Users of the website have to first accept the terms before being able to access the site. The problem is that it requires users to agree to the copyright clause, which previously forbade users from copying, reproducing, republishing, posting, retransmitting or distributing information found on the site without permission.
David Loy, legal director at the nonprofit First Amendment Coalition, said as a public agency, any records Palomar Health produces, such as meeting minutes and agendas, are public records and not subject to copyright.
Palomar has since updated its copyright clause to say that information presented on the site is considered public domain unless otherwise indicated and may be distributed or copied as permitted by law.
"I appreciate that the district has clarified that public records belong to the public and cannot be limited based on claims of copyright," Loy said. "The public health district itself should not be claiming copyright in public records that it generates for the public's benefit."
Loy previously told KPBS that the old copyright clause could pose a Brown Act violation for the district. The Brown Act requires public agencies to distribute and make meeting announcements and agendas freely accessible to the public.
In a statement to KPBS, Palomar said asking users to agree to the usage terms is routine for any public agency.
"The only difference here is Palomar has chosen to be very upfront and clear with its user terms — instead of burying it in 8-point font at the bottom of a page," the statement said. "The legal effect on Palomar’s users is no different than with their use of any other government website."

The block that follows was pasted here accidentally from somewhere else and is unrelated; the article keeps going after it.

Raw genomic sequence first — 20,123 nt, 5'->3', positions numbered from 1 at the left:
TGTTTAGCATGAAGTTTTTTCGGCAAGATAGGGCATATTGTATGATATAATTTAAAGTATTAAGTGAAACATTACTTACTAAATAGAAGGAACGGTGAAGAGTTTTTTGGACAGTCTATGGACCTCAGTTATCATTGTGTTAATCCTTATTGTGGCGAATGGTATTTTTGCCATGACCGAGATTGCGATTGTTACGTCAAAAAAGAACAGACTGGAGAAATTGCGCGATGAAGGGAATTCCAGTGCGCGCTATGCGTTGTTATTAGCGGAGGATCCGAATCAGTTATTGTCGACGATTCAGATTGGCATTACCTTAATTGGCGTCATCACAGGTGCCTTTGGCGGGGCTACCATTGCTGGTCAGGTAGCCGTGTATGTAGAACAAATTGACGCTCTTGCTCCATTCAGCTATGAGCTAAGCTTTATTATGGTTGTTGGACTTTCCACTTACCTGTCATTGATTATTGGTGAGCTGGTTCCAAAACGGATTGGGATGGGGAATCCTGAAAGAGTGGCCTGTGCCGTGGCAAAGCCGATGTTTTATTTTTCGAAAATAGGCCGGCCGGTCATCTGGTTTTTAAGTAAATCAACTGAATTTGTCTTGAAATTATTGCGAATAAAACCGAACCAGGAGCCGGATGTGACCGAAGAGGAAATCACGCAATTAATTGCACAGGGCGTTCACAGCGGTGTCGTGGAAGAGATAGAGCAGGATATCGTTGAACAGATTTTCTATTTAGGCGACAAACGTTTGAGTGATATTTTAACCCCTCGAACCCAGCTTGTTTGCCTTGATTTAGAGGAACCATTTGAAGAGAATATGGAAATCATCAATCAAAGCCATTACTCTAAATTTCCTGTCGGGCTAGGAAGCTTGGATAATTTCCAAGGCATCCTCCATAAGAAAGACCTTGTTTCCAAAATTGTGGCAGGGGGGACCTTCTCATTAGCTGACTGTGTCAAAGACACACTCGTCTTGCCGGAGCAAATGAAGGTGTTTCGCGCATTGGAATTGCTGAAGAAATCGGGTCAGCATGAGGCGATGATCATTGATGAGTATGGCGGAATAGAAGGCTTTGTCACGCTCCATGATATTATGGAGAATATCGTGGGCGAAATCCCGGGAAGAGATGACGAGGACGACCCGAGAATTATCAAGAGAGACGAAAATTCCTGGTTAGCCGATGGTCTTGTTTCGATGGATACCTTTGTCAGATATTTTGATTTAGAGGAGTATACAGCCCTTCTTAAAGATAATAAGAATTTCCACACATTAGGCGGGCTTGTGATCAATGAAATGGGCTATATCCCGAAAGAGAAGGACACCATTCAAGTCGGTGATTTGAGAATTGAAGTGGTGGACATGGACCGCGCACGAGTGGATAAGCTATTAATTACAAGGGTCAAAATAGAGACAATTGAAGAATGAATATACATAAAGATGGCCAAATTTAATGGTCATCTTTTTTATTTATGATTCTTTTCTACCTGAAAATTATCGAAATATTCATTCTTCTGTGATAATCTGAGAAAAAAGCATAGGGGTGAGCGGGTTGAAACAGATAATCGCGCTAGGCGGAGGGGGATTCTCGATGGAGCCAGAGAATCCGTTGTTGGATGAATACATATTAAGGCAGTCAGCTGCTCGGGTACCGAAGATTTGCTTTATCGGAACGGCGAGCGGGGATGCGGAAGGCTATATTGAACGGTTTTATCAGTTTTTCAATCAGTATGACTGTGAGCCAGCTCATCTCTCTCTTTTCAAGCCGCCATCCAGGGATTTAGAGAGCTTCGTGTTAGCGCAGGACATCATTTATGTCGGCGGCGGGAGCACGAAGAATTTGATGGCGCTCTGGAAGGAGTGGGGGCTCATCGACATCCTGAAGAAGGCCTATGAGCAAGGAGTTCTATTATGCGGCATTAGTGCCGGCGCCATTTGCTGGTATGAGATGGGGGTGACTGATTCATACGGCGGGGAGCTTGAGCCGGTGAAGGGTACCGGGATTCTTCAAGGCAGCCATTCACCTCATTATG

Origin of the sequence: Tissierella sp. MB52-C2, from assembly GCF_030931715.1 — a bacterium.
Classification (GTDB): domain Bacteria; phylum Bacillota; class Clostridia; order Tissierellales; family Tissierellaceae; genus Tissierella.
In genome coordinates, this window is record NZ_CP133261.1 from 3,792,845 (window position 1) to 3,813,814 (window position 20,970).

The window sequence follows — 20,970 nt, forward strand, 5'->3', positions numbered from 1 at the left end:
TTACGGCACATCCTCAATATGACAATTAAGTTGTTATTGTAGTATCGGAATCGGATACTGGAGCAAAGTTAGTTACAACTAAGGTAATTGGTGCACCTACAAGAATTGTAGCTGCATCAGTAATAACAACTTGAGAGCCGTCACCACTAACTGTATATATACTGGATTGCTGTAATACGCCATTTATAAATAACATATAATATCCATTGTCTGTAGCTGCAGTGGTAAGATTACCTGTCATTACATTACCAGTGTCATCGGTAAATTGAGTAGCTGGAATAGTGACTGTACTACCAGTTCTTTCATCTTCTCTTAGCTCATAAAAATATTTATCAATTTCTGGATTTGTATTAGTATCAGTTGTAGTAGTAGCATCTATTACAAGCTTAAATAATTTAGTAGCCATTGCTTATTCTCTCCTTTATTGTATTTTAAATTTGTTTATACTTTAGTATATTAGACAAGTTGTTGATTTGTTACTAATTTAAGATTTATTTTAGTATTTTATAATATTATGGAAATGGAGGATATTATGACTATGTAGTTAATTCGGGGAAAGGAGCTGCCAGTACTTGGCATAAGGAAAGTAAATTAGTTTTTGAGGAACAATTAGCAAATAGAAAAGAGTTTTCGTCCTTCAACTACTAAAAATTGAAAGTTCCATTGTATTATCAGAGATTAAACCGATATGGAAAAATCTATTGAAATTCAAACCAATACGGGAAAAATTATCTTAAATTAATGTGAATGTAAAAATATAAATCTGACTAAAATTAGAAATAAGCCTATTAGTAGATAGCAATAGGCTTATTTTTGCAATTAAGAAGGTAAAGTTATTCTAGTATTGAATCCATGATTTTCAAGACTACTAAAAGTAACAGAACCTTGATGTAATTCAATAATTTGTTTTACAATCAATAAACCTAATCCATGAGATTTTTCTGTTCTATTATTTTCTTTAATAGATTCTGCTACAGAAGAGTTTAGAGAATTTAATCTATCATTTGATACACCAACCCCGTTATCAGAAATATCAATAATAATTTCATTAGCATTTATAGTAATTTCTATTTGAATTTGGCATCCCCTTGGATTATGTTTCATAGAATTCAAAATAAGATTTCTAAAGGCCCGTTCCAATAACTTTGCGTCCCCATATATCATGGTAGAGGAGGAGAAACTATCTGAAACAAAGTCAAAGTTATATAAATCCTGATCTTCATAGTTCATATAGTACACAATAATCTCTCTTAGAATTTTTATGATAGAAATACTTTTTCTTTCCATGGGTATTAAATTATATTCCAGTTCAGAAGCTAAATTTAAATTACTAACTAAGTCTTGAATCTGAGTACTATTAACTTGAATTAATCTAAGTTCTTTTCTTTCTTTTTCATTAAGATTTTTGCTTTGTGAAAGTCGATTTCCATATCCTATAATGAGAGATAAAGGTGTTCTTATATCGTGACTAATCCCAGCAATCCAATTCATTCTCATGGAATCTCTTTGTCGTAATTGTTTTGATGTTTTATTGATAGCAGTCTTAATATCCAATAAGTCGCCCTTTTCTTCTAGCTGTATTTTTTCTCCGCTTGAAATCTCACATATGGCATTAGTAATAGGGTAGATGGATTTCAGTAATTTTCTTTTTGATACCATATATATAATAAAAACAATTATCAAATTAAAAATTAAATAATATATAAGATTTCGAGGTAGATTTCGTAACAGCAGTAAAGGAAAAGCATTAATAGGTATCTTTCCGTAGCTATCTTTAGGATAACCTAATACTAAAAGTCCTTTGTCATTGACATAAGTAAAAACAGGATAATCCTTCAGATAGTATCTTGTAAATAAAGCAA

Loy said he appreciates the transparency and that it's "certainly always better to be more transparent than not about terms of service." He said public agencies should bear in mind that they are serving the public and the terms of service should reflect that.
In addition, Palomar Health said asking the public to accept the terms before accessing the site helps protect the agency from distributed denial of service attacks, otherwise known as DDoS attacks. That’s when hackers launch a large amount of traffic against a site, crashing the server.
Nikolas Behar, a cybersecurity professor at the University of San Diego, said having a pop-up could help DDoS attacks if there is a firewall between the pop-up and the server. In analyzing the website, he said there was no such firewall on Palomar Health's website.
“It looks like this pop-up is being loaded from the same web server as the website," Behar said. "And when the pop-up actually comes up, there's still components of the website that are loading behind the pop-up. So, it doesn't do a lot to try to prevent a distributed denial of service attack."
Palomar said it implemented the pop-up to benefit its patients and the district.